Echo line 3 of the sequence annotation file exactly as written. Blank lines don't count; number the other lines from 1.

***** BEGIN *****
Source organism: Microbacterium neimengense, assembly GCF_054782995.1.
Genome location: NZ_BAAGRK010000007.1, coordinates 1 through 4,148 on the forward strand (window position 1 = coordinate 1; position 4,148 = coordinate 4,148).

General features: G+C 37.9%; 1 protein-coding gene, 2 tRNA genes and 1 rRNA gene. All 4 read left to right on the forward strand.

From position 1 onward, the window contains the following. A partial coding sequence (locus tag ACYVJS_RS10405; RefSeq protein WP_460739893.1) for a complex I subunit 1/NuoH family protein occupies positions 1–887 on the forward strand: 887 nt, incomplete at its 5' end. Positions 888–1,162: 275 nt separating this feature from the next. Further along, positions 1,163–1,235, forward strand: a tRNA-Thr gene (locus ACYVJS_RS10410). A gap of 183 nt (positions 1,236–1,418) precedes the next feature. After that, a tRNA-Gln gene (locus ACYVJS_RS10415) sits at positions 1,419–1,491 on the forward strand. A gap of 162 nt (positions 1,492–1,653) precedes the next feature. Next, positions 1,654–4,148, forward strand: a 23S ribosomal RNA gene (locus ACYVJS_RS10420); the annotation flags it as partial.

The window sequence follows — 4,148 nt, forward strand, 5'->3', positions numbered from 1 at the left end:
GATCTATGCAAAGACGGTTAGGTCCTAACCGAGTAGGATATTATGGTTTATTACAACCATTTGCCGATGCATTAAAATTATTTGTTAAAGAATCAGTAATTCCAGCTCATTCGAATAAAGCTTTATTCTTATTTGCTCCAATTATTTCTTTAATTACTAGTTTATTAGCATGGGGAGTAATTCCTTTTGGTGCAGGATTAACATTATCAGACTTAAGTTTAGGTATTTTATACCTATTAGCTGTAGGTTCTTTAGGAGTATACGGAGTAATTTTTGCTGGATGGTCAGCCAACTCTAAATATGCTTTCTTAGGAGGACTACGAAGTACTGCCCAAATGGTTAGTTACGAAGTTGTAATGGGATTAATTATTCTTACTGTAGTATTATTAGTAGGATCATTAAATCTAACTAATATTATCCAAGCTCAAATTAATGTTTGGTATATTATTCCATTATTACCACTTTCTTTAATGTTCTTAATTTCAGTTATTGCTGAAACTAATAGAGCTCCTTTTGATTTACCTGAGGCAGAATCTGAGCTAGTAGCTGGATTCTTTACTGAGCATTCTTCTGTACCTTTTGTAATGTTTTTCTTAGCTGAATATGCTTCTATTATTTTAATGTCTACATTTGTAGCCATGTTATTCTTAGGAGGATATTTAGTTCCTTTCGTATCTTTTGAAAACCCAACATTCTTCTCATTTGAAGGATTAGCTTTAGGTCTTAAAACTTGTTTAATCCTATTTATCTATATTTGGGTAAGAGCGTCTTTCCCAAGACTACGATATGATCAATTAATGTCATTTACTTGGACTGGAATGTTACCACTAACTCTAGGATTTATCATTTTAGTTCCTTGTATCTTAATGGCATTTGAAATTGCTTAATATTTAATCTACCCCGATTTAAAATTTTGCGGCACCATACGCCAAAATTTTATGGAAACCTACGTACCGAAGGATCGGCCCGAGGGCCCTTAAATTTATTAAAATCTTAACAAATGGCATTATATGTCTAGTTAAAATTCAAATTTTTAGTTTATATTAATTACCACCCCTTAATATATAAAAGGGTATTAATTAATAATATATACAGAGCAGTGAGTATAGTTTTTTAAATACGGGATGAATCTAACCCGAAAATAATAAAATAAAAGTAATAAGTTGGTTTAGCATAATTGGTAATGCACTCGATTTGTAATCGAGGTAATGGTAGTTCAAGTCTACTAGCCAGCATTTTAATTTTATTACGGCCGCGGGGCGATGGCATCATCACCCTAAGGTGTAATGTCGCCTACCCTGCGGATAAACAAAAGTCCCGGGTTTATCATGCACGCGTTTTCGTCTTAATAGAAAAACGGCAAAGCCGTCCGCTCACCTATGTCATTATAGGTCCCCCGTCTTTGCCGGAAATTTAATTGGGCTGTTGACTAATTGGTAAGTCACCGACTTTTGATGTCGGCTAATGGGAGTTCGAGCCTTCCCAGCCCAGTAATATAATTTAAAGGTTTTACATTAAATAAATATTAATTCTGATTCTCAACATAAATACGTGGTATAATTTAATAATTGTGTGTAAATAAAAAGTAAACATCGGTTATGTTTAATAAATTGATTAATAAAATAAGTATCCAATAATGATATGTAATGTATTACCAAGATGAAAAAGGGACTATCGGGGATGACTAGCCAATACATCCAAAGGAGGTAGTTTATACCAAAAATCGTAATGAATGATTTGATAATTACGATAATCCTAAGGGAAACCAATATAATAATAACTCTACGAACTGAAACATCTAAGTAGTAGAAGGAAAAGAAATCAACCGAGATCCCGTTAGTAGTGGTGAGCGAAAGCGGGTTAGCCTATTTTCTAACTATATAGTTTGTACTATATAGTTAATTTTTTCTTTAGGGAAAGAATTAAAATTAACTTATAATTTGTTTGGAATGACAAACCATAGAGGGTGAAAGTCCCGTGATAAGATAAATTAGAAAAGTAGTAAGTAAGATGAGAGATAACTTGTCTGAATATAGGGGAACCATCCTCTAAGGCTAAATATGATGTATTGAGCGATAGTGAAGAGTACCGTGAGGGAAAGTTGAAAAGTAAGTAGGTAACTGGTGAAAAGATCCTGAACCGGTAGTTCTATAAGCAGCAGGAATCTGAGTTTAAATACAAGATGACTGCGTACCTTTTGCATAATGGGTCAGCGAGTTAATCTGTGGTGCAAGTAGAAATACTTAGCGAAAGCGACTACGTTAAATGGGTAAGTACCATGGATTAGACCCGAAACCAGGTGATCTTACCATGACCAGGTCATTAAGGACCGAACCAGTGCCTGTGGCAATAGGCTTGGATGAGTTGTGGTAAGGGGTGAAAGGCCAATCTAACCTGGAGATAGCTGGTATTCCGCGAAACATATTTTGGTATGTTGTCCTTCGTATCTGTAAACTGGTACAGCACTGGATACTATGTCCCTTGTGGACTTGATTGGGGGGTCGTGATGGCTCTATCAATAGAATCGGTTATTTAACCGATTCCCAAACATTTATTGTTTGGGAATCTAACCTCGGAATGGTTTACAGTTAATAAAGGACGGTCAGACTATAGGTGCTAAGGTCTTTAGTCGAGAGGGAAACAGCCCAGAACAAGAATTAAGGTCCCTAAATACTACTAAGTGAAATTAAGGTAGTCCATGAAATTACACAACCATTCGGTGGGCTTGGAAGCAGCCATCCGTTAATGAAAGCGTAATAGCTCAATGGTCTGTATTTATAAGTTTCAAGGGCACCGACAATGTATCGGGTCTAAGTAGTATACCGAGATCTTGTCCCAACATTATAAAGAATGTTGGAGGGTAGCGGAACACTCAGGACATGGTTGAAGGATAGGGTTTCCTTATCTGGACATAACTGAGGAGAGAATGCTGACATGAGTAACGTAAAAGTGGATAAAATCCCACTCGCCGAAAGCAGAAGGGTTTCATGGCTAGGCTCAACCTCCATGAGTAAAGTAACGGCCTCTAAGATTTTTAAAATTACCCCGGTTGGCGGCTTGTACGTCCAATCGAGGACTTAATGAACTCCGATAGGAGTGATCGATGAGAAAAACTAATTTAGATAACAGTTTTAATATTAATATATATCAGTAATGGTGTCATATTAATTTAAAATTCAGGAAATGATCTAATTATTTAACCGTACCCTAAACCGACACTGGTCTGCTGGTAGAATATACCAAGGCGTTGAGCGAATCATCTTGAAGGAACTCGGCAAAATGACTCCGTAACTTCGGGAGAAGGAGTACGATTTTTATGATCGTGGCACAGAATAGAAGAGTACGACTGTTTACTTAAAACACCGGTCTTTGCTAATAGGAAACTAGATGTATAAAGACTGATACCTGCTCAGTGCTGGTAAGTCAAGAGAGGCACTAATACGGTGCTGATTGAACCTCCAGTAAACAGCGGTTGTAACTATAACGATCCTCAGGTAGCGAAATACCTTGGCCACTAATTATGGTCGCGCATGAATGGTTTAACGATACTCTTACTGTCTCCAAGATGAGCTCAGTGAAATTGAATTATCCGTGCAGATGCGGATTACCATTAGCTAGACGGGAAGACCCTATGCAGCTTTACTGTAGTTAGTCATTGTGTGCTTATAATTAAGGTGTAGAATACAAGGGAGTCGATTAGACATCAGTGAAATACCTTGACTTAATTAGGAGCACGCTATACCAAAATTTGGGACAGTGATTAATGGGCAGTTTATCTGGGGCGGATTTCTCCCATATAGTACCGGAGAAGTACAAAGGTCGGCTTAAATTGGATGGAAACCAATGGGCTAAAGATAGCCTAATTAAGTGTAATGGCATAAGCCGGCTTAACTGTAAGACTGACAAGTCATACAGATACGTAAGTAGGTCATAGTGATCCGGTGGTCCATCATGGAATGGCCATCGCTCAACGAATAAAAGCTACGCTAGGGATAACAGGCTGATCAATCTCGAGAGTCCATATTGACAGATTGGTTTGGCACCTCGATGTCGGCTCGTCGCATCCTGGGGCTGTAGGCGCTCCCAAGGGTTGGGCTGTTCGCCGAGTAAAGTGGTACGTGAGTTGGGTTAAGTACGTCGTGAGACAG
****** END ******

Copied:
General features: G+C 37.9%; 1 protein-coding gene, 2 tRNA genes and 1 rRNA gene. All 4 read left to right on the forward strand.